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Parenting a Sexually Abused Child

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KEY POINTS

  • A sexually abused child may act fearful, sexual, or aggressive. Children who see abuse but are not victims themselves may also show some of these same symptoms.
  • Let your child know that some of his behavior is not OK but that you still love him.
  • Reassure a fearful child that you will protect him as much as you can. Make clear rules and use consistent, fair consequences for unwanted behavior.
  • Make every effort to protect your child from further abuse.

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A sexually abused child may act fearful, act aggressive, or act out sexually towards other children or adults. Parenting a child who acts this way is not easy. A sexually abused child may be reacting to the abuse, not just misbehaving. Let your child know that some of the his behavior is not OK but that you still love him. Tell him often that you love him and will support him as he recovers from the abuse.

Fearful Behaviors

Fearful behaviors may be more common where physical pain, violence, or threats have been part of the abuse. Signs of fear you may see in your child include:

  • Having nightmares and not sleeping well
  • Being on guard all the time or startling easily
  • Fearing a certain person or one type of person (for example, men with beards)
  • Having trouble concentrating and not doing well in school
  • Having a lot of headaches or stomach aches
  • Withdrawing from family or friends
  • Acting younger than his age (thumbsucking, bedwetting, or being clingy)

As a parent you should:

  • Accept your child's fears as real fears.
  • Encourage your child to return gradually to his normal activities.
  • Give your child choices in situations where he is afraid. For example, if your child is afraid of the dark, ask if he would rather sleep with a night-light on or have the door open.
  • Reassure your child that you will protect him as much as you can.

You should not:

  • Force your child to do things he is really afraid of.
  • Punish your child for being afraid.
  • Tell your child his fears are silly or stupid.

Aggressive Behaviors

There are several ways that your child may act out anger:

  • Getting frustrated very easily
  • Having mood swings or temper tantrums
  • Hitting or fighting other children
  • Setting fires
  • Abusing animals
  • Cutting or burning himself

As a parent you should:

  • Make clear rules about not hitting others or destroying property.
  • Create healthy ways for your child to release anger, such as running, drawing pictures, or singing to music.
  • Use consistent, fair consequences for aggressive behavior.

Do not hit your child as punishment. Use time-outs or other ways to correct behavior.

Sexual Behaviors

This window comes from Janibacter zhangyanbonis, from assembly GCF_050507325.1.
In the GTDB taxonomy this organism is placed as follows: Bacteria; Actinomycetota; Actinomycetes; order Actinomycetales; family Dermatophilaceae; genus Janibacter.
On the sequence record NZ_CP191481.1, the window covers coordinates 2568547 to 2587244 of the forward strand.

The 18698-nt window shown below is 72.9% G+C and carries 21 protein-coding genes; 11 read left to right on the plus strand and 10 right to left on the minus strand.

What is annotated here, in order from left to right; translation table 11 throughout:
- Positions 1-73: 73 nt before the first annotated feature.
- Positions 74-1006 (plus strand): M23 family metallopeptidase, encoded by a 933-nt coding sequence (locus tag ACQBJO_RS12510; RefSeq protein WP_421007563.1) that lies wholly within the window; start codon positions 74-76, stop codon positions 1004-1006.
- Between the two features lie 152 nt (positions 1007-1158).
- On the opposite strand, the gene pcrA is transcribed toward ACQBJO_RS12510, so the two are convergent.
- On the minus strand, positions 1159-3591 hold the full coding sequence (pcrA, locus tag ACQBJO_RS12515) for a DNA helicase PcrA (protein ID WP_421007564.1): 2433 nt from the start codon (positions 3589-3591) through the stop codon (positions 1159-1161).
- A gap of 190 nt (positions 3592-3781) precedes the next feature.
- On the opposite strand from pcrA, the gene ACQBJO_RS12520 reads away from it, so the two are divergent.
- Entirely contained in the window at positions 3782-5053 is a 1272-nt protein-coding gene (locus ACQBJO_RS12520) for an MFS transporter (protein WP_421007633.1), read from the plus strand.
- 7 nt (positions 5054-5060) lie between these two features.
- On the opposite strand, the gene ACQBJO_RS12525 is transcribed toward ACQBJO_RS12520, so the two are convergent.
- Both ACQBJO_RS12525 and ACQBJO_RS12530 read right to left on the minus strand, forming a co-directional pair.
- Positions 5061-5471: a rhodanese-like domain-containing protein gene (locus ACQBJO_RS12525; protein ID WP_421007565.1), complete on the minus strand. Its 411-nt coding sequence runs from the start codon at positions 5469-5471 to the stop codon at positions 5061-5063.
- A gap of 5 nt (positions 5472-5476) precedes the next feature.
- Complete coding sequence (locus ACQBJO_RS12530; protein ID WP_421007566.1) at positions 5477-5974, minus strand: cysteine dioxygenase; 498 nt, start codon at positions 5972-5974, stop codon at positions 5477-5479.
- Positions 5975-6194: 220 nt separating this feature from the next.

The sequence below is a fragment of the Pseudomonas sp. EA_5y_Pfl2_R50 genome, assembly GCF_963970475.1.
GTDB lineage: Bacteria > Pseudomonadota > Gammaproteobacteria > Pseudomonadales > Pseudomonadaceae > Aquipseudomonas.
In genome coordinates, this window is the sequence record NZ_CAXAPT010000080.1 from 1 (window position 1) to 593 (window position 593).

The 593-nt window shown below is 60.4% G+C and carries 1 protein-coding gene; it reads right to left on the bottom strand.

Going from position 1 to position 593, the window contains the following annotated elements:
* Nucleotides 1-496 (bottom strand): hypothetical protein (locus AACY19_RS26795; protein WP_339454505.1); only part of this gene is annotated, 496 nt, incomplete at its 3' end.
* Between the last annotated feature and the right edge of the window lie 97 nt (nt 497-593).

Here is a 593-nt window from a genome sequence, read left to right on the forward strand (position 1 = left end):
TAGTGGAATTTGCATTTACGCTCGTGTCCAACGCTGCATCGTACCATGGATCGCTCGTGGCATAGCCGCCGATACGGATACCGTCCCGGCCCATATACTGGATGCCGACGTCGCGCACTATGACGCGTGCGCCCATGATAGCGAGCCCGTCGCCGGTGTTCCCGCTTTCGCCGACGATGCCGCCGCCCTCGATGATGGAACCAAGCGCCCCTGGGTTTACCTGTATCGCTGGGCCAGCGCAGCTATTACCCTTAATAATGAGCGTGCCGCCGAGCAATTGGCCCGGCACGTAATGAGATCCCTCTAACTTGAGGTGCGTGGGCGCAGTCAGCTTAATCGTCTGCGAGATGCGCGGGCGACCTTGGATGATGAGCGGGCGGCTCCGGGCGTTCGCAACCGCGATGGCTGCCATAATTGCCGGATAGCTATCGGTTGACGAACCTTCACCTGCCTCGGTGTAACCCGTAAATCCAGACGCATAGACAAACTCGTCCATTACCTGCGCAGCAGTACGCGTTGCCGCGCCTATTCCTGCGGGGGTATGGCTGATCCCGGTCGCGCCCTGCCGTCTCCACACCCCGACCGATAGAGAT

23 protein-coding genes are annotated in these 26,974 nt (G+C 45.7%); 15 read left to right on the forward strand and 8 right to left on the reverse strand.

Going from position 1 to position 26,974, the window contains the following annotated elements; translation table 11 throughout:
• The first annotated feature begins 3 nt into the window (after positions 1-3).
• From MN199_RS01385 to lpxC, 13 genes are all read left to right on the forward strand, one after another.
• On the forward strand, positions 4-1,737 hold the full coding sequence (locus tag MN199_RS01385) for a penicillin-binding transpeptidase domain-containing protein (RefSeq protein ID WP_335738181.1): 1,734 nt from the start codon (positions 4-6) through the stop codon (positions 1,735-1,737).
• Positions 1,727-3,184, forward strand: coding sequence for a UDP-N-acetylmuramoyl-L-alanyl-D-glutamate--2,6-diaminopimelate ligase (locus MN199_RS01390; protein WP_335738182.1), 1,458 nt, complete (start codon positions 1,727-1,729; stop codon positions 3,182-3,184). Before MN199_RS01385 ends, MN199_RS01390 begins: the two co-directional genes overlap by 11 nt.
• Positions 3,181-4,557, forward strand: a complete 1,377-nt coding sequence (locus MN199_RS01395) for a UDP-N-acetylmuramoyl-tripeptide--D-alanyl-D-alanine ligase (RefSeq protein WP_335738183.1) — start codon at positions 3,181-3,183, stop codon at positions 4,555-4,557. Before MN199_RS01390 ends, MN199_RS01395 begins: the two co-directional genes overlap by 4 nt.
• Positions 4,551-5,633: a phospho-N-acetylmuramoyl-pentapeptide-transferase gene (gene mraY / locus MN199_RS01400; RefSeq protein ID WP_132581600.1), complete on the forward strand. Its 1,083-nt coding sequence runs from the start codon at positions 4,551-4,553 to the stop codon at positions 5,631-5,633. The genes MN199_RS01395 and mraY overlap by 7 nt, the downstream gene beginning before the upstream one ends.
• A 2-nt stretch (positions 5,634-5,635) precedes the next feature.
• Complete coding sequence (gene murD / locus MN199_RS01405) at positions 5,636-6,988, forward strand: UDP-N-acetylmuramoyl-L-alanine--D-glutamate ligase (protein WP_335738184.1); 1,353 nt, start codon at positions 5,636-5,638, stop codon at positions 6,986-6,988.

A sexually abused child may act sexually because:

  • He has learned it is a way to please people.
  • He may confuse sexual behavior with affection.
  • He may see it as a way to be "in charge", unlike when he was sexually abused.
  • He may have learned that sexual touch can feel good.

Sexual behaviors include:

  • Masturbating often
  • Putting objects inside the vagina or rectum
  • Touching other children in a sexual way, particularly children younger or smaller than your child
  • Being overly affectionate or flirting with adults.

As a parent you should:

  • Make sure your child knows that the abuse was not his fault.
  • Teach your child that it is important to keep private parts private. Make clear rules about not showing his private parts to others or touching others' private parts.
  • Gently remind your child that no one likes to be touched against their will.
  • Depending on your child's age, talk about healthy sex and the relationship between sex and love.
  • Learn what are natural and normal sexual behaviors for children at different ages.
  • Supervise your child’s play. Make every effort to protect your child from further abuse. A child showing sexual behaviors is at high risk for further abuse.

Sexual Abuse in Older Children and Teens

An older child or teen may:

  • Run away
  • Miss days of school
  • Develop eating problems such as anorexia, bulimia, or compulsive eating
  • Abuse drugs or alcohol
  • Act depressed or talk about suicide

Children who see abuse but are not victims themselves may also show some of these same symptoms. These symptoms could also be caused by something other than abuse. For example, a divorce, physical abuse, death in the family, or seeing violence.

If your child is having behavior problems after being sexually abused or after seeing abuse, contact your child’s healthcare provider or a mental health professional. Get emergency care if your child or teen has ideas of suicide or harming others or harming himself.

Developed by RelayHealth.
Pediatric Advisor 2016.4 published by RelayHealth.
Last modified: 2016-10-12
Last reviewed: 2016-10-10
This content is reviewed periodically and is subject to change as new health information becomes available. The information is intended to inform and educate and is not a replacement for medical evaluation, advice, diagnosis or treatment by a healthcare professional.
Copyright © 2016 RelayHealth, a division of McKesson Technologies Inc. All rights reserved.
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